Houthi rebels hold up their weapons as they chant slogans at the residence of a military commander of the Houthi militant group destroyed by a Saudi-led airstrike, Sanaa, Yemen, April 28, 2015 (AP photo by Hani Mohammed).

Since the first Saudi-led airstrikes in Yemen in late March, aimed at dislodging the Zaydi Shiite Houthi movement from the towns and cities they hold across the country, a number of competing and contradictory narratives have emerged. Who, exactly, is fighting whom? What are their aims? And who is winning on the ground? Thanks to sporadic coverage of the ongoing military offensive and a lack of substantive reporting from the ground, these questions have remained largely unanswered. Yet several things have become clearer. First, the bombing campaign alone will not allow the Saudis to meet their strategic goals in Yemen […]

U.S. soldiers participate in a training mission with Iraqi army soldiers outside Baghdad, Iraq, May 27, 2015 (AP photo by Khalid Mohammed).

As the conflict with the so-called Islamic State (IS) swings back and forth, one thing is increasingly clear: Even if Iraq survives the fight intact, there is no chance it will ever return to the pre-war status quo where the government in Baghdad controls the entire nation. Neither the Kurds nor Sunni Arabs will trust the Shiite-dominated central government to protect them. The newly empowered Shiite militia leaders also will cling to their autonomy from Baghdad. If Iraq holds together at all, it will have a titular national government in the capital while regional potentates actually run the place. Local […]

Israeli soldiers march during training in the Israeli-controlled Golan Heights, near the border with Syria, March 9, 2015 (AP photo by Ariel Schalit).

Israel and Syria have never been friends, but the two countries settled on a tense but mostly peaceful modus vivendi since their last face-to-face confrontation in the 1973 Arab-Israeli War. Despite their continuing enmity, the Israeli-Syrian border became one of relatively predictable calm. That has been true for decades, even if Syrian President Bashar al-Assad actively sided with Israel’s most committed foes, helping the likes of Hamas and Hezbollah. In the past few years, however, the region’s strategic landscape has changed drastically, particularly with regard to Syria’s ongoing civil war. For Israel, that has introduced an extremely complicated security dilemma. […]

U.S. President Barack Obama with officials from the UAE, Bahrain, Oman, Kuwait, Saudi Arabia and Qatar, Camp David, Maryland, May 14, 2015 (AP photo by Pablo Martinez Monsivais).

In Japanese director Akira Kurosawa’s iconic 1950 film, “Rashomon,” four people witness a crime outside the gates of Kyoto. When called on to testify in court, each has a distinctly different version of the events, and even different ideas of who the guilty party is. The Rashomon effect, as this phenomenon is often called, was in evidence this month, when reports leading up to and following the U.S.-Gulf Cooperation Council (GCC) summit earlier this month produced wildly divergent assessments, from total failure to “better than expected.” There’s a danger of imbuing too much importance to the summit itself, which is […]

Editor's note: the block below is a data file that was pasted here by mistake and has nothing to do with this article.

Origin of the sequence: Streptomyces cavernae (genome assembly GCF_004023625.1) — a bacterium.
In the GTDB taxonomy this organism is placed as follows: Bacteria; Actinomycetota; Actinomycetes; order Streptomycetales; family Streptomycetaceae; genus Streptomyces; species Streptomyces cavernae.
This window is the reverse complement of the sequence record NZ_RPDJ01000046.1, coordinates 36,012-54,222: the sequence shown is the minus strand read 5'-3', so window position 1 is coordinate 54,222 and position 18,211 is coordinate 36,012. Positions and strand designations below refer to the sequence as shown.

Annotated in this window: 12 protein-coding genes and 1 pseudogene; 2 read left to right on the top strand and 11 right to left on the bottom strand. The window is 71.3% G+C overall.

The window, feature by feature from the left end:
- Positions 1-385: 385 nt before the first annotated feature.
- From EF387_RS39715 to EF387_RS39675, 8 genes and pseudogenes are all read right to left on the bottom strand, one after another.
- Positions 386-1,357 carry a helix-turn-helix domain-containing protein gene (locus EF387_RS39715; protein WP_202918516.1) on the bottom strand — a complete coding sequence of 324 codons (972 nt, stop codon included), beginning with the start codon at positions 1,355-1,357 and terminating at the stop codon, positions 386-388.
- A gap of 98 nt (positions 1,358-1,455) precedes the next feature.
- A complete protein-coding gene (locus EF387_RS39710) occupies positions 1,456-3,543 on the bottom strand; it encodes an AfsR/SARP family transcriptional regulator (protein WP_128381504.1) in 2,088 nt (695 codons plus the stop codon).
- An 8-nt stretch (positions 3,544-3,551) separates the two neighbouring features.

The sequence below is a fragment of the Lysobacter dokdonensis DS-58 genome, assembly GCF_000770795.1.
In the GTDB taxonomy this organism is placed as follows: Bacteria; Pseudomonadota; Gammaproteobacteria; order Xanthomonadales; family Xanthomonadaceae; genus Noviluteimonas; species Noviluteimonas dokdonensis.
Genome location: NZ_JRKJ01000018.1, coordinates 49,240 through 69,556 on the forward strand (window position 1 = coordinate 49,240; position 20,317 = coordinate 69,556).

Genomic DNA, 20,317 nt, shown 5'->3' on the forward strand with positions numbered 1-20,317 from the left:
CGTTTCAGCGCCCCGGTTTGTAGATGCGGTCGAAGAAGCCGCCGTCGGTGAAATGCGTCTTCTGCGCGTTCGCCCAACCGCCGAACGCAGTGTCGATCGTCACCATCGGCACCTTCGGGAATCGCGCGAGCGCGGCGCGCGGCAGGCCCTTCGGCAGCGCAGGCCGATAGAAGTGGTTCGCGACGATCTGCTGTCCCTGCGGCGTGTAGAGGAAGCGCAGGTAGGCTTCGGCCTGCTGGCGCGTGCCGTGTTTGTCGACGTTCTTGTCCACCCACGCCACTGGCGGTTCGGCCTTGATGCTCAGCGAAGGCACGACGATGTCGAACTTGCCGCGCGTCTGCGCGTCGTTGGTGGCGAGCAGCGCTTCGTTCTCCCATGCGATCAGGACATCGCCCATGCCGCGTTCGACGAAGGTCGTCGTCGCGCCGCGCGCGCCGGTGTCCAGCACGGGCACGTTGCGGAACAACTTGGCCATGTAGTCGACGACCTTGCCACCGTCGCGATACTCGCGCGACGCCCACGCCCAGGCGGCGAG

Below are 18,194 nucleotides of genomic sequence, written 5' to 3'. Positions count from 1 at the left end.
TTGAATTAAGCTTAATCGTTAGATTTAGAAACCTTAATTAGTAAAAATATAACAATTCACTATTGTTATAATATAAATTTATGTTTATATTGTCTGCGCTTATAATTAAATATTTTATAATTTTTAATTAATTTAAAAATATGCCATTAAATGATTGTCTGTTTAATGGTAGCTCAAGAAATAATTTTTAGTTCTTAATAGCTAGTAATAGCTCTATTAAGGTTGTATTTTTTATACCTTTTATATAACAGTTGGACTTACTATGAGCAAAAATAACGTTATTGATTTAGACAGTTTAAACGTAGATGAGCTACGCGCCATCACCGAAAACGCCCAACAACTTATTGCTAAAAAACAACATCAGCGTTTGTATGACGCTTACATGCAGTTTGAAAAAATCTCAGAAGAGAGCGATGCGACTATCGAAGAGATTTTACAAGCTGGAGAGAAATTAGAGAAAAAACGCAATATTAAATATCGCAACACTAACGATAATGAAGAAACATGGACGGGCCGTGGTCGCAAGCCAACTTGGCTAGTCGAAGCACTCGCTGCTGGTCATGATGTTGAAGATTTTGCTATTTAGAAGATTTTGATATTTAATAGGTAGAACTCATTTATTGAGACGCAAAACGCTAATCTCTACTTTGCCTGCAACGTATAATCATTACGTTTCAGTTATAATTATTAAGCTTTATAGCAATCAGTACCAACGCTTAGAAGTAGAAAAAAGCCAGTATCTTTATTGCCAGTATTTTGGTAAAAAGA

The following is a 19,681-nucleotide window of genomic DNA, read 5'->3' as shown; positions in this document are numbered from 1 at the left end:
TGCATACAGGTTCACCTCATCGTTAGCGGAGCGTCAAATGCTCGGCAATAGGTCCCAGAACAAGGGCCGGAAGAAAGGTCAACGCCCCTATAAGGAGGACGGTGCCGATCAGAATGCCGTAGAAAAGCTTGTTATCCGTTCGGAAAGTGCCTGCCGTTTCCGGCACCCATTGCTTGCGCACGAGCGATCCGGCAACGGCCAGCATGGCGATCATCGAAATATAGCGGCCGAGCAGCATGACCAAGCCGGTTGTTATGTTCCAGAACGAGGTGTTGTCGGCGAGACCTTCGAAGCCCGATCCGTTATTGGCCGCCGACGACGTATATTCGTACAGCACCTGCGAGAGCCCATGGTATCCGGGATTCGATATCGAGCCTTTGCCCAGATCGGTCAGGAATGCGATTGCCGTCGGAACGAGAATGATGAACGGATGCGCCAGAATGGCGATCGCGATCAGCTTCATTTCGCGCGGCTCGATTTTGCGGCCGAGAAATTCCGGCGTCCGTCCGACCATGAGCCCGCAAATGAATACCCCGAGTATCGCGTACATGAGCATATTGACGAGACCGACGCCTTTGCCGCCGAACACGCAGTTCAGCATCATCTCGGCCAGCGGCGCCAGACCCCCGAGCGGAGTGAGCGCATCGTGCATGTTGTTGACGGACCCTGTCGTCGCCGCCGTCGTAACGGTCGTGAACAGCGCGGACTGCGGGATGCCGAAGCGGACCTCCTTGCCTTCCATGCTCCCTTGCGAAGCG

Palestinian President Mahmoud Abbas chairs a Palestine Liberation Organization executive committee meeting, Ramallah, April 18, 2015 (AP photo by Fadi Arouri).

Earlier this month, a few days after the Holy See finalized a treaty to formally recognize Palestine as a state, Palestinian President Mahmoud Abbas visited the Vatican, where Pope Francis set off a minor frenzy, including criticism from Israelis, by calling Abbas “an angel of peace.” It wasn’t much of a controversy, in the end, though Israel remains opposed to the Vatican’s official recognition of Palestinian statehood, which is another step in Abbas’ efforts to secure more international recognition of Palestine, even as Israel’s occupation of the West Bank appears more permanent and its blockade of Gaza continues. But Abbas’ […]

Presidents from Turkmenistan, Iran, Kazakhstan, Azerbaijan and Russia at the Caspian Summit in Astrakhan, Russia, Sept. 29, 2014 (AP Photo/RIA Novosti, Alexei Nikolsky, Presidential Press Service).

As negotiations between Iran and the P5+1 countries—the U.S., France, U.K., Germany, Russia and China—over Tehran’s nuclear program enter the home stretch before their June 30 deadline, much of the attention in Washington and the media has been focused on the U.S. need to reaffirm its commitment to its Persian Gulf allies, in order to reassure them that an Iran nuclear deal would not compromise their security. In addition, however, the United States also needs to develop a strategy for managing the likely growth of Iranian influence in Central Asia and the South Caucasus that would follow any nuclear agreement. […]

U.S. door gunners in H-21 Shawnee gunships look for a suspected Viet Cong guerrilla who ran to a foxhole from the sampan on the Mekong Delta river bank, Jan. 17, 1964 (AP photo by Horst Faas).

As Iraq devolved into insurgency in 2004, the Washington policy community was filled with ominous warnings of “another Vietnam.” The war in Vietnam was, after all, America’s benchmark for counterinsurgency and hung like a dark cloud over every debate on U.S. national security policy during the height of the Iraq War. But it soon seemed that the Vietnam analogy did not apply to Iraq. After a careful assessment, Jeffrey Record and Andrew Terrill, both widely published national security experts, concluded as early as May 2004 that “the differences between the two conflicts greatly outnumber the similarities.” Soon references to Vietnam […]

U.S. Army soldiers stroll past two bronze busts of former Iraqi president Saddam Hussein in the Green Zone in Baghdad, March 20, 2009 (AP photo by Hadi Mizban).

More than 12 years after the United States and its coalition partners invaded Iraq, it seems we’re no closer to learning the lessons of what may be the most ill-conceived war in American history. Case in point: the current debate playing out on the U.S. presidential campaign trail over whether it was a good idea for the U.S. to invade Iraq in 2003. Recently, U.S. politicians—primarily Republicans—have been twisting themselves into knots trying to rationalize then-President George W. Bush’s decision to go to war. “Based on what we know now” about Iraq’s lack of weapons of mass destruction, they argue, […]

French President Francois Hollande with leaders of the Gulf Cooperation Council before the opening of its summit in Riyadh, Saudi Arabia, May 5, 2015 (AP photo by Christophe Ena).